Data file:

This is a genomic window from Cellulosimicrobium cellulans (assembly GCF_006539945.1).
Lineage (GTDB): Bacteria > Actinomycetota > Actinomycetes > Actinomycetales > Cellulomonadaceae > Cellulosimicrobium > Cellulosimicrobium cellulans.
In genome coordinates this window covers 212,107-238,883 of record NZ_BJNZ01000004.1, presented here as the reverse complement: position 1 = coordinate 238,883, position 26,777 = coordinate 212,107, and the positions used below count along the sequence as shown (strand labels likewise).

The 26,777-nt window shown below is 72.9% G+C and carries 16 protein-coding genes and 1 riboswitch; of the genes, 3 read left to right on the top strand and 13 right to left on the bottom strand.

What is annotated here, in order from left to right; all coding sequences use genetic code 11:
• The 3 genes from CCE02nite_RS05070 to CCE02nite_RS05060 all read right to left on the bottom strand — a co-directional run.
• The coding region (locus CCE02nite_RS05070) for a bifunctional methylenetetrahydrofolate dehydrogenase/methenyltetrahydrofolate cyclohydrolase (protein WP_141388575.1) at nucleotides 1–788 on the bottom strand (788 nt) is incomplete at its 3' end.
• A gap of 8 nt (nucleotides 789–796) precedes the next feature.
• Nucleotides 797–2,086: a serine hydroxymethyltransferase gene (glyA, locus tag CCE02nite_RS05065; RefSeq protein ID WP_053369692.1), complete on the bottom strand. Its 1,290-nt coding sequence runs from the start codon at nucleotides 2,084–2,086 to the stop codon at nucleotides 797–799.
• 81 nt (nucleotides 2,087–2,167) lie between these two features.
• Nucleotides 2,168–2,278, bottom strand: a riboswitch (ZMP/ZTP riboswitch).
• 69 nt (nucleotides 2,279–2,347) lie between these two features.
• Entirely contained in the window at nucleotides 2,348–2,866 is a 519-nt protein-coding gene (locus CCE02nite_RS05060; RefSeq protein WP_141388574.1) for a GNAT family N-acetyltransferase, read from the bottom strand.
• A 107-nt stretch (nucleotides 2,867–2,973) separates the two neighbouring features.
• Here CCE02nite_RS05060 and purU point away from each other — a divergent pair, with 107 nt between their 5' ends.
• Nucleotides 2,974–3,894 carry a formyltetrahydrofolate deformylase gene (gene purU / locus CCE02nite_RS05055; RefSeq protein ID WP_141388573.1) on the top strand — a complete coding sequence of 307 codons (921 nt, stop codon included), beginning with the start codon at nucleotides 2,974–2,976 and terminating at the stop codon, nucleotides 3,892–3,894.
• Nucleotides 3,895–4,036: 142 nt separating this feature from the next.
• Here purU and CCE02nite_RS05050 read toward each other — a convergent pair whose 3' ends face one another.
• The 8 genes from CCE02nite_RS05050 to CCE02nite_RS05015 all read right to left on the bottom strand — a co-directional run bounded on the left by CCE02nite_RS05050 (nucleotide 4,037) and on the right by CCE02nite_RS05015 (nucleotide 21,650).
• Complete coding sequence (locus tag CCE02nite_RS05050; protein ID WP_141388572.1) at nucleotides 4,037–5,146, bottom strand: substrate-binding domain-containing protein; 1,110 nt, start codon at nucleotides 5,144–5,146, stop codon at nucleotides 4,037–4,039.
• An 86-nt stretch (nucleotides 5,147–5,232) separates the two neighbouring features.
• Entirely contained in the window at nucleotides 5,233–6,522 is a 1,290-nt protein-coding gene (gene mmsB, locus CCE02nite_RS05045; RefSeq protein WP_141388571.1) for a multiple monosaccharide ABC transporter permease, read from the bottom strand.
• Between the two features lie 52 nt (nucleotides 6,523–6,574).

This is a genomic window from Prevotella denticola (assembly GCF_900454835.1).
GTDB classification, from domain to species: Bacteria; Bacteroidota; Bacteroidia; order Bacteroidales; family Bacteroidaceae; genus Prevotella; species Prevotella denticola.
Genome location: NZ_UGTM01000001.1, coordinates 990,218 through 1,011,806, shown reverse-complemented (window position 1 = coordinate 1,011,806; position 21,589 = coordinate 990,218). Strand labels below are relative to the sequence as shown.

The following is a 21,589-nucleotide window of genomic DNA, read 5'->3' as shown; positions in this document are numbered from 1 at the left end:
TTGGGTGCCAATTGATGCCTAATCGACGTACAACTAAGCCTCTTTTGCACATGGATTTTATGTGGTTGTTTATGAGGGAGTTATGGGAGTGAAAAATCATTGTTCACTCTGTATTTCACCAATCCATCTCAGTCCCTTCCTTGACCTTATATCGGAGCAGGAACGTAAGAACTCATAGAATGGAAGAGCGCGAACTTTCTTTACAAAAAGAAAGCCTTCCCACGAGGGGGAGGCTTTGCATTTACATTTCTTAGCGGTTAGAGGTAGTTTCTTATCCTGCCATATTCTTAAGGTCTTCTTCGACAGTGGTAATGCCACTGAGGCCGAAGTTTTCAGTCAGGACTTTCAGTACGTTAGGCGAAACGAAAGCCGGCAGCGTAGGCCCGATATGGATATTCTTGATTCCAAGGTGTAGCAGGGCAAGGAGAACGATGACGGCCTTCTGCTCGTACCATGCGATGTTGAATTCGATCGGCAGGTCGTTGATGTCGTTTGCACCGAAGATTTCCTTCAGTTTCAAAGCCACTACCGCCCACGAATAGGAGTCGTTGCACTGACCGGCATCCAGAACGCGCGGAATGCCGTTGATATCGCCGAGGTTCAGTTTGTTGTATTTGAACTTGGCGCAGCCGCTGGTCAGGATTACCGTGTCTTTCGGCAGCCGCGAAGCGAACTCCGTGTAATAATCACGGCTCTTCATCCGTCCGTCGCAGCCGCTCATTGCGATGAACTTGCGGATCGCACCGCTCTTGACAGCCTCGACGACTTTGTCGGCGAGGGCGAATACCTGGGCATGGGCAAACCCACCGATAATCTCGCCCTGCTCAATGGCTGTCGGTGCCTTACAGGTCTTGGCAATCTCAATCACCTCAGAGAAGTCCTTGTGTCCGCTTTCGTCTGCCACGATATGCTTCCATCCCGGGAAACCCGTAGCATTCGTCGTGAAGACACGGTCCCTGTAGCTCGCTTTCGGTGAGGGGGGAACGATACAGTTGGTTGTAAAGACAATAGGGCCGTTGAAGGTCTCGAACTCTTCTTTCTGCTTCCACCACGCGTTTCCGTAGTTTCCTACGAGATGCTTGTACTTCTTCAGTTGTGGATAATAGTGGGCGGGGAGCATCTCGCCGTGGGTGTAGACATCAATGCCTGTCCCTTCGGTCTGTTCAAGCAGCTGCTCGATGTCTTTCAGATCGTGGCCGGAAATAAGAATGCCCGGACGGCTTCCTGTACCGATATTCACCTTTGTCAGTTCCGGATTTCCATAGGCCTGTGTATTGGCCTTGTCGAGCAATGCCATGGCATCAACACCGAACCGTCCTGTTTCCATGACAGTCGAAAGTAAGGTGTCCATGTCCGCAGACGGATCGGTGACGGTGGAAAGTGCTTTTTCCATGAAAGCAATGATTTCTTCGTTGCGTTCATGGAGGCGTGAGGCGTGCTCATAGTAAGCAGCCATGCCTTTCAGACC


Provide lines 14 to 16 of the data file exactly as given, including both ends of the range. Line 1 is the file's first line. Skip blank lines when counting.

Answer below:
• A 107-nt stretch (nucleotides 2,867–2,973) separates the two neighbouring features.
• Here CCE02nite_RS05060 and purU point away from each other — a divergent pair, with 107 nt between their 5' ends.
• Nucleotides 2,974–3,894 carry a formyltetrahydrofolate deformylase gene (gene purU / locus CCE02nite_RS05055; RefSeq protein ID WP_141388573.1) on the top strand — a complete coding sequence of 307 codons (921 nt, stop codon included), beginning with the start codon at nucleotides 2,974–2,976 and terminating at the stop codon, nucleotides 3,892–3,894.